“There’s very few people who know how to use the sleeper berth exception currently. I’d say less than 10% of drivers understand the sleeper berth provision because of its complexity,” Seidl said. “I thought that companies were fools for not aggressively educating drivers on the previous split-sleeper provisions. With the changes taking effect, I’m going to lose my mind if people don’t know how to do this because it literally gives so much more flexibility to the driver.”

Seidl argues that the added flexibility provided by the new sleeper berth provisions will increase revenues for drivers and companies, make delays at shippers less of a problem, and get drivers home much faster.

The sleeper berth exception, previously just 8/2, now allows for an additional option of 7/3. However, Seidl recommends drivers who plan to rest at a truck stop stick with the 8/2 option because it’s easier to validate a two-hour delay as time off duty if necessary, unlike the 7/3 split, in which a two-hour delay would only total nine total off-duty hours.

“It is likely that truckers will drive for six hours, get delayed for five, only to drive for an additional three hours believing they’ve reached the 14-hour driving limit not realizing that they could’ve validated the five-hour delay as part of their sleeper berth time,” Seidl said, explaining that the driver could have legally extended their day to 19 hours. “Not knowing any better, they’ll take 10 hours off plus an additional five to total 15 off-duty hours in total when 10 was all that was required.”

30-minute break requirement

The HOS revisions have given credence to on-duty/not-driving periods to qualify as the required break time. What this means is that drivers must take a consecutive 30-minute break only after accumulating eight hours of driving instead of the previous requirement of eight hours on-duty time in general.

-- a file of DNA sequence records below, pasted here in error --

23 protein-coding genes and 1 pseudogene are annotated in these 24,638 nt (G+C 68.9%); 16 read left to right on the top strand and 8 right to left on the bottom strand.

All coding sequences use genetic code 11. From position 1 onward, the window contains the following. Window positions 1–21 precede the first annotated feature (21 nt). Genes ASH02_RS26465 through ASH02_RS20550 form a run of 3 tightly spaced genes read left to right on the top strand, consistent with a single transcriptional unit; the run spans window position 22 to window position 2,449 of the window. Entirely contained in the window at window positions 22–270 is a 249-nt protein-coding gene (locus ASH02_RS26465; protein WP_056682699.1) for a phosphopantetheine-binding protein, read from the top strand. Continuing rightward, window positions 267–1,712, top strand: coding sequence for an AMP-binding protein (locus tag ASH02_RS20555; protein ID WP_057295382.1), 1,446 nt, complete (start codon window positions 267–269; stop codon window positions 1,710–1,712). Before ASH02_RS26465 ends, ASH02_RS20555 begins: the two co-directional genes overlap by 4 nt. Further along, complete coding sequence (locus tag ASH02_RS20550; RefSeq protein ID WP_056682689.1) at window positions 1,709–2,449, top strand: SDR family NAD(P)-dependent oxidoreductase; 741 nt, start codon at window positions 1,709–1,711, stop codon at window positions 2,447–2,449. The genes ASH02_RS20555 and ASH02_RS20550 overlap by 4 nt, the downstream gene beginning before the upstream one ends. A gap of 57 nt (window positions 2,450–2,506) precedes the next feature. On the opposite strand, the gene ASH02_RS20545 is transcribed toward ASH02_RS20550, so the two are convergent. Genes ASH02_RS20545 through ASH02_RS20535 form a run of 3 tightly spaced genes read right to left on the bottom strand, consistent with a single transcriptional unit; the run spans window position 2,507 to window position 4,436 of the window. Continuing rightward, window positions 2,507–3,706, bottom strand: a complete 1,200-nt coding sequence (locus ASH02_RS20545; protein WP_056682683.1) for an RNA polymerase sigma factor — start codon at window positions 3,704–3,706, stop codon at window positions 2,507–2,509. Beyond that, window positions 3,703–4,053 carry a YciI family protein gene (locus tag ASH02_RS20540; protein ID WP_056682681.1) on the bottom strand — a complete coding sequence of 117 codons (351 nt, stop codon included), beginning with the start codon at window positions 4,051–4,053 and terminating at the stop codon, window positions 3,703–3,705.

This will potentially give truckers greater efficiency as they can now register time spent loading and unloading using yard move to qualify for their 30-minute break. Break time can be recorded while the driver is on the job; the only caveat is that it can’t occur during driving.

“The revised break requirement translates to this: If you conduct a 15-minute pre-trip inspection and then drive for a bit, stop and unload for 15 minutes, afterwards take 10 minutes off duty, then drive some more, you would actually be able to take your 30-minute break after nine hours on the clock because that’s when you accumulated eight hours of driving,” Seidl said.

Adverse driving conditions exception

The FMCSA has expanded the driving window during adverse driving conditions by up to an additional two hours. As Seidl explained, drivers can claim a time extension only in response to emergency events or adverse conditions that were unknown to both the driver and dispatcher before time of dispatch.

This exception can only be claimed after unexpected or unpredictable events, including tornadoes, flash flooding or traffic congestion due to an accident render driving impossible; this does not include forecast events such as hurricanes and blizzards. Seidl also notes that adverse driving exceptions only apply to situations in which drivers would have been able to arrive at their destination within the allotted HOS time frame had the unforeseen condition not transpired.